Tax Offsets

Tax offsets are amounts subtracted directly from your tax payable. Tax offsets are also referred to as tax rebates.

In contrast, a tax deduction is an amount subtracted from taxable income, which therefore only reduces your tax by your marginal tax rate percentage. (Because the tax rates go up in steps based on income, your ‘marginal tax rate’ refers to the tax percentage applying to the top slice of your taxable income).

Each type of tax offset can potentially result in no tax being payable. Some tax offsets may be refunded in cash if the offset value is higher than your tax payable. (“refundable offsets“).

Most tax offsets however, are not refundable.

Private Health Insurance tax offsets are an example of tax offsets which may be refundable if the offset value exceeds your tax payable. The Low Income Tax Offset (“LITO”) is an example of a tax offset which is not; the value of LITO is limited to the amount of tax payable, and so can’t result in a refund.

Low Income Tax Offset (“LITO”)
The purpose of the LITO is prevent low income earners paying tax. It effectively lifts the minimum tax threshold.

Medical Expenses Tax Offset
This is a 20% offset (10% from 1 July 2012 for higher income earners) provides tax relief for taxpayers with high medical expense to claim in their tax return.

Private Health Insurance Tax Offset (rebate)
This offset provides a tax subsidy of private health insurance premiums

Mature Age Workers Tax Offset (“MAWTO”)
This offset provides up to $500 for Australian resident workers over the age of 55 years at 30 June.

Senior Australians Tax Offset (“SATO”) becomes “SAPTO” from 1 July 2012
The SATO is a tax offset available to age and service pensioners, and self-funded retirees of age pension age.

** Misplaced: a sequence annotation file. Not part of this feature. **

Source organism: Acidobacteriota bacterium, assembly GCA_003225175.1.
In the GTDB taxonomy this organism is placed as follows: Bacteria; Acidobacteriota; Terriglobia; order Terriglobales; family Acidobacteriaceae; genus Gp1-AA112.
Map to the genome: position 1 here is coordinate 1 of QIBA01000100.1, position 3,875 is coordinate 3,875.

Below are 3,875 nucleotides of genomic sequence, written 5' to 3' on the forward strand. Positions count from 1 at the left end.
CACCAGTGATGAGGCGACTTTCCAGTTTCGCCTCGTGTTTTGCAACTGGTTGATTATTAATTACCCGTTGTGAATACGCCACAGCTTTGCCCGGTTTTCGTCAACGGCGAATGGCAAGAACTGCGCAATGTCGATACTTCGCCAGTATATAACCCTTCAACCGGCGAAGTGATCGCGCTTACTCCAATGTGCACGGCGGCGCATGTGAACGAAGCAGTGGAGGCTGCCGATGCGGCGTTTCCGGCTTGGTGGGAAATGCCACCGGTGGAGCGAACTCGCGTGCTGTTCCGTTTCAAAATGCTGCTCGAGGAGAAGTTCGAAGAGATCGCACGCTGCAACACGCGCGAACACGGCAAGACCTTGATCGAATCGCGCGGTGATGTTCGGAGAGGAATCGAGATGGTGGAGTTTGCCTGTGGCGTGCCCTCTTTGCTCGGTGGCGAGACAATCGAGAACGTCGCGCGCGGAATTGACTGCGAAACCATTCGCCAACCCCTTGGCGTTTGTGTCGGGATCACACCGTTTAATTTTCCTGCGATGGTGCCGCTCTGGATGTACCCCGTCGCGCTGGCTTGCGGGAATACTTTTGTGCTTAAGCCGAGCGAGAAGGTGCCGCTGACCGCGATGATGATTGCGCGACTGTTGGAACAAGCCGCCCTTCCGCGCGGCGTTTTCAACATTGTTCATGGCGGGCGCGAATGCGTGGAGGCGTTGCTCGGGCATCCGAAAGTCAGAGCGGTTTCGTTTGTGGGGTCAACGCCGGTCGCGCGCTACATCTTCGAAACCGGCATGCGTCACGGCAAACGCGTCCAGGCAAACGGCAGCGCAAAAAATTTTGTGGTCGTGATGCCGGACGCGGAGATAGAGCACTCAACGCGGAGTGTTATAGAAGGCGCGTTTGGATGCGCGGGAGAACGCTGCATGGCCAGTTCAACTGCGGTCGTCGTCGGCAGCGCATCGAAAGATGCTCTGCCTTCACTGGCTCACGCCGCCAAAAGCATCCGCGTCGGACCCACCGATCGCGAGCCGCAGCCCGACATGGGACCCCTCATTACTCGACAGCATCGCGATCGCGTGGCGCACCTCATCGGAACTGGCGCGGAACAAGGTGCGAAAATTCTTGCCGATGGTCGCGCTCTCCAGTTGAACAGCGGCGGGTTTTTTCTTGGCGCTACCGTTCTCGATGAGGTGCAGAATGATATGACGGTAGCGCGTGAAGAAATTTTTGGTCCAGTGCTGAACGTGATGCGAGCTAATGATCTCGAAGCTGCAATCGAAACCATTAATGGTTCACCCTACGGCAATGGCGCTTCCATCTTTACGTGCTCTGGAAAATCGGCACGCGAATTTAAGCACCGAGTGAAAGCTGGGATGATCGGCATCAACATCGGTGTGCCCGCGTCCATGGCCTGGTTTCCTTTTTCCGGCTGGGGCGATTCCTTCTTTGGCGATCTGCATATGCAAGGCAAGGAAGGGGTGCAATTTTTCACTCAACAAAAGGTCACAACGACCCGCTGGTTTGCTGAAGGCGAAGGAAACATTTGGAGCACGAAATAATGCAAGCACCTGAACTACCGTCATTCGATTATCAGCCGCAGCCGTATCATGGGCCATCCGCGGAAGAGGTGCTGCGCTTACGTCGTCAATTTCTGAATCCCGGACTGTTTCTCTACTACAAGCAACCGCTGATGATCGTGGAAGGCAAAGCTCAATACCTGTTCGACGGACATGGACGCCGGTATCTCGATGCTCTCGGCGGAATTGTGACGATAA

Beneficiary Tax Offset
The beneficiary tax offset is available to taxpayers who receive certain taxable government benefits. If the ONLY income you receive is from eligible allowances, the beneficiary tax offset will ensure that you pay no tax.

Spouse Super Contributions Tax Offset
This offset of up to $540 in value is available for eligible contributions made by a contributor to his or her spouse’s complying superannuation fund

Dependant Spouse Offset
The Dependant Spouse Offset is being phased out. From 1 July 2011 the dependent spouse tax offset has restricted eligibility.

Invalid and Carer Offset
Available to taxpayers who maintain a dependant who is genuinely unable to work due to invalidity or carer obligations.

Entrepreurs Tax Offset (“ETO”)
The entrepreneurs’ tax offset provides small businesses with a maximum tax offset equal to 25 per cent of the income tax on their business income. The offset ends 30 June 2012.

Education Tax Rebate (“ETR”)
The Education Tax Refund has been replaced on an ongoing basis by the School Kids Bonus which is to commence in January 2013. As part of the phasing out arrangements, a lump sum payment for 2011-12 has been paid in June 2012.

Zone Tax Offset
The zone rebate or offset is for residents of specific areas within or near Australia for more than 183 days; and the overseas defence forces tax offset which is for ADF or U.N. forces in overseas localities for more than 183 days.

Delayed Income Tax Offset
The delayed income tax offset is to compensate for the tax spike that occurs when a lump sum income amount received within the year is made up of amounts which have accrued in earlier year(s).

Franking Credits Refund
Franking credits are a refundable tax offset, which means that if no tax is payable, you can get a refund.

Foreign Income Tax Offset
The purpose of the foreign tax credit offset is to prevent double taxation, where tax has been paid in a foreign country on income which is also subject to tax in Australia.

Small Business tax discount for unincorporated businesses
A Small Business initiative announced in the 2015 Budget and to take effect from 1 July 2015.  This offset is part of the government’s promise to Small Business to reduce tax rates. (See also: Company Tax Rates)

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This page was last modified 2017-12-06